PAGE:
Filed under: General
Posted by: Fete Fatale
@ 2:53 pm
April 14th, 1912, during her inaugural crossing of the Atlantic, the Titanic stuck an iceberg at 11:40pm and sunk just a few hours later.
“On the night of the wreck our dinner tables were a picture! The huge
bunches of grapes which topped the fruit baskets on every table were
thrilling. The menus were wonderfully varied and tempting. I stayed at
table from soup to nuts.”
passenger Kate Buss
“There was not the slightest thought of danger in the minds of those who sat around the tables in the luxurious dining saloon of the Titanic. It was a brilliant crowd. Jewels flashed from the gowns of the women. And, oh, the dear women, how fondly they wore their latest Parisian gowns! It was the first time that most of them had an opportunity to display their newly acquired finery.”
–First Class passenger Mrs. Jacques Futrelle
A few short hours earlier, the socially prominent or merely wealthy denizens of First Class dined lavishly in the First Class Dining Saloon or the a la carte restaurant. The restaurant was stunningly appointed in the style of Louis Seize, and only the muted vibrations from the engines gave any hint that the patrons were not actually dining in a five-star hotel. The Wideners hosted a party there that night–Mrs. Widener consulting with the chef to determine the menu–which boasted among their guests Titanic’s
commanding officer, Captain Edward J. Smith.
“We dined the last night in the Ritz restaurant. It was the last word in luxury. The tables were gay with pink roses and white daisies, the women in their beautiful gowns of satin and silk, the men immaculate and well-groomed, the stringed orchestra playing music from Puccini and Tchaikovsky. The food was superb: caviar, lobster, quail from Egypt, plover’s eggs, and hothouse grapes and fresh peaches. The night was cold and clear, the sea like glass.”
–First Class passenger Mrs. Walter Douglas
However, the list of those gathered in the First Class Dining Saloon was also impressive, including Colonel John Jacob Astor (one of the wealthiest men in the world) and his young bride; Benjamin Guggenheim (through his financial dealings with J. Pierpont Morgan, part owner of the White Star Line itself); Isidor and Ida Strass (co-founder of Macy’s department store); William T. Stead, well-known crusading journalist; Dorothy Gibson, motion picture actress, and her mother.
“A smooth sea, clear skies and low temperature outside gave women passengers an opportunity to get out their latest Parisian gowns, their most brilliant jewels, transformation [a hairdo of the time], facial treatments, etc. It was a brilliant assembly — contentment and happiness prevailed.”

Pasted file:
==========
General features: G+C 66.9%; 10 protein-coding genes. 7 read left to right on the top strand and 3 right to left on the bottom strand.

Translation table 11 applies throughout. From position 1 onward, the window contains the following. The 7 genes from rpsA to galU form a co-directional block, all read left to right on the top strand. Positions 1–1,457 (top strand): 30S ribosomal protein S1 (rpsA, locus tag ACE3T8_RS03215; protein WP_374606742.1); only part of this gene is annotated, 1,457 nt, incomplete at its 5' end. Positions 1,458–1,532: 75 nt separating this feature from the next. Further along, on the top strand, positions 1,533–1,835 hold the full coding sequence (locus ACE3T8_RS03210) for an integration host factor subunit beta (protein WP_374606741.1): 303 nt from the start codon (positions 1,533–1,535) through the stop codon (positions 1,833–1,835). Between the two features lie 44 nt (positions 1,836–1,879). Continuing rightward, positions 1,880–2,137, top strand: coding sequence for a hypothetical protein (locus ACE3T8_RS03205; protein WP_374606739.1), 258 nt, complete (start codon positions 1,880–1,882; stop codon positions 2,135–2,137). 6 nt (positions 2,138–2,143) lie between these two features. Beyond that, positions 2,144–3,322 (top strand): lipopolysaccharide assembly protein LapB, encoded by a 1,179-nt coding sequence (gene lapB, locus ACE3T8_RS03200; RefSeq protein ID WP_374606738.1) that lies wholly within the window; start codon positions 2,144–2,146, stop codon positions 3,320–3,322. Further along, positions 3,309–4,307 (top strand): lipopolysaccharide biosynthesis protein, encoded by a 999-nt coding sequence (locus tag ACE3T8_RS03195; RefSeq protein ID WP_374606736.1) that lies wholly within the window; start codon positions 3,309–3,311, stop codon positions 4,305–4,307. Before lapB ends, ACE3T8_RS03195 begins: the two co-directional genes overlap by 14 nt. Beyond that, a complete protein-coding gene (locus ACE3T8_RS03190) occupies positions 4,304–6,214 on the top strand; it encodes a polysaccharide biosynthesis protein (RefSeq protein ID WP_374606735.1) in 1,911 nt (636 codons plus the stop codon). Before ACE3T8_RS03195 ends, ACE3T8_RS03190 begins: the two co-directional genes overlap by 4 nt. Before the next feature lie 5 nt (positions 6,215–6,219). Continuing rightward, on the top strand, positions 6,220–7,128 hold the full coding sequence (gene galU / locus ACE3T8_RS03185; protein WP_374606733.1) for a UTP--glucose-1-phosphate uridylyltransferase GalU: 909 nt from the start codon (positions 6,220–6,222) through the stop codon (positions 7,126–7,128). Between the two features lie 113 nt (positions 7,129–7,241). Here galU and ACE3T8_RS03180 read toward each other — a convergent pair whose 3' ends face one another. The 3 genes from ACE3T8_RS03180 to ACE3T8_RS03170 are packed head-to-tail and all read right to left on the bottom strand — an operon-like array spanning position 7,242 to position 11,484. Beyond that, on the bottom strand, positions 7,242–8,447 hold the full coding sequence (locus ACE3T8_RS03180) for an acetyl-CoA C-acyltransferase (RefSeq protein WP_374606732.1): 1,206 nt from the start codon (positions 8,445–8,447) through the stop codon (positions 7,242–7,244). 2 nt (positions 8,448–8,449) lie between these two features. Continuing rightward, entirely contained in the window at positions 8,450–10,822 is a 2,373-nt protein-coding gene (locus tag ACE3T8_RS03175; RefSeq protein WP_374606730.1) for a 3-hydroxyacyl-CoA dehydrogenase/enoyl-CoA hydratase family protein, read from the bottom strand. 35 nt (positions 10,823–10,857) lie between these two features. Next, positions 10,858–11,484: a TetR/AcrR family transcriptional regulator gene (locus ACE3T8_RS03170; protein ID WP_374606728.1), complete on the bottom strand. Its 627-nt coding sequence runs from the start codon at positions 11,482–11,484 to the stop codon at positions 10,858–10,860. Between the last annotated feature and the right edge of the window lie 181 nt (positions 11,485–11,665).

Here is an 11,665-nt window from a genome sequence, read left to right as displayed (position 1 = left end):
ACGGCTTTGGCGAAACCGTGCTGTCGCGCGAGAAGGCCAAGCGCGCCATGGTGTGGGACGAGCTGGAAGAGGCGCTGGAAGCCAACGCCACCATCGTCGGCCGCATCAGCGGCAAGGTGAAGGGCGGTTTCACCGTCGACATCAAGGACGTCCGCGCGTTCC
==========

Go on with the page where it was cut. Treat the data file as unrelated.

– First Class passenger Elmer Taylor
had the most advanced culinary facilities afloat, and a small army of chefs, assistants, kitchen support staff and stewards to prepare and serve at least six thousand meals a day, for the 2,223 passengers and crew aboard. The Dining Saloon was large enough to seat five hundred diners. That night, head chef Charles Proctor had constructed an eleven-course feast of Edwardian cuisine based on the elaborate dishes and rich sauces of French master chef Auguste Escoffier.
:It was hard to realize, when dining in the large and spacious dining saloon, that one was not in some large and sumptuous hotel.”
–First Class passenger Washington Dodge
“Inside this floating palace that spring evening in 1912, warmth and lights, the hum of voices, the gay lilt of a German waltz — the unheeding sounds of a small world bent on pleasure.”
–First Class passenger Lady Duff-Gordon
In the unlikely event you aren’t already aware of this: Fete Fatale Productions will be running “an historical dinner with roleplaying event” Last Dinner on the Titanic
on Saturday, April 14th, 2012. As we prepare for our voyage back in time to recreate the atmosphere the First Class passengers aboard Titanic experienced during that final dinner, we will posting here various information about the ship, the passengers, the social mores of the time, and probably random stuff just because it strikes us as cool.
Probably in part because this is the 100th anniversary, we are finding a great increase in the amount of information about Titanic available online since we did this event in 2001.
For information about the ship, its passengers, and the voyage, sinking and aftermath, the number one resource online is the Encyclopedia Titanica. [We wouldn’t recommend clicking that link unless you’ve got time to poke around.] See the complete listing of First Class passengers with links to biographies for every one.
Of course, at the time, those in the society that booked First Class passage on the Titanic spent a lot of time on choosing and changing into clothes. See Dressing for Dinner on the Titanic for an excellent article detailing just that.
Many, many books have been written on the Titanic. Here are three that we would recommend:
- A Night to Remember by Walter Lord is an excellent non-fiction telling, and pretty much the gold-standard. [We will be viewing the 1958 movie based on it soon!]
- The Loss of the S.S. Titanic by Lawrence Beesley was written by a survivor, and is available as a free e-book from Project Gutenberg.
- Last Dinner on the Titanic by Rick Archbold and Dana McCauley: obviously we are big fans of this book!
Any resources you’d recommend? Also, we’d be happy to post guest articles, should you wish to contribute.
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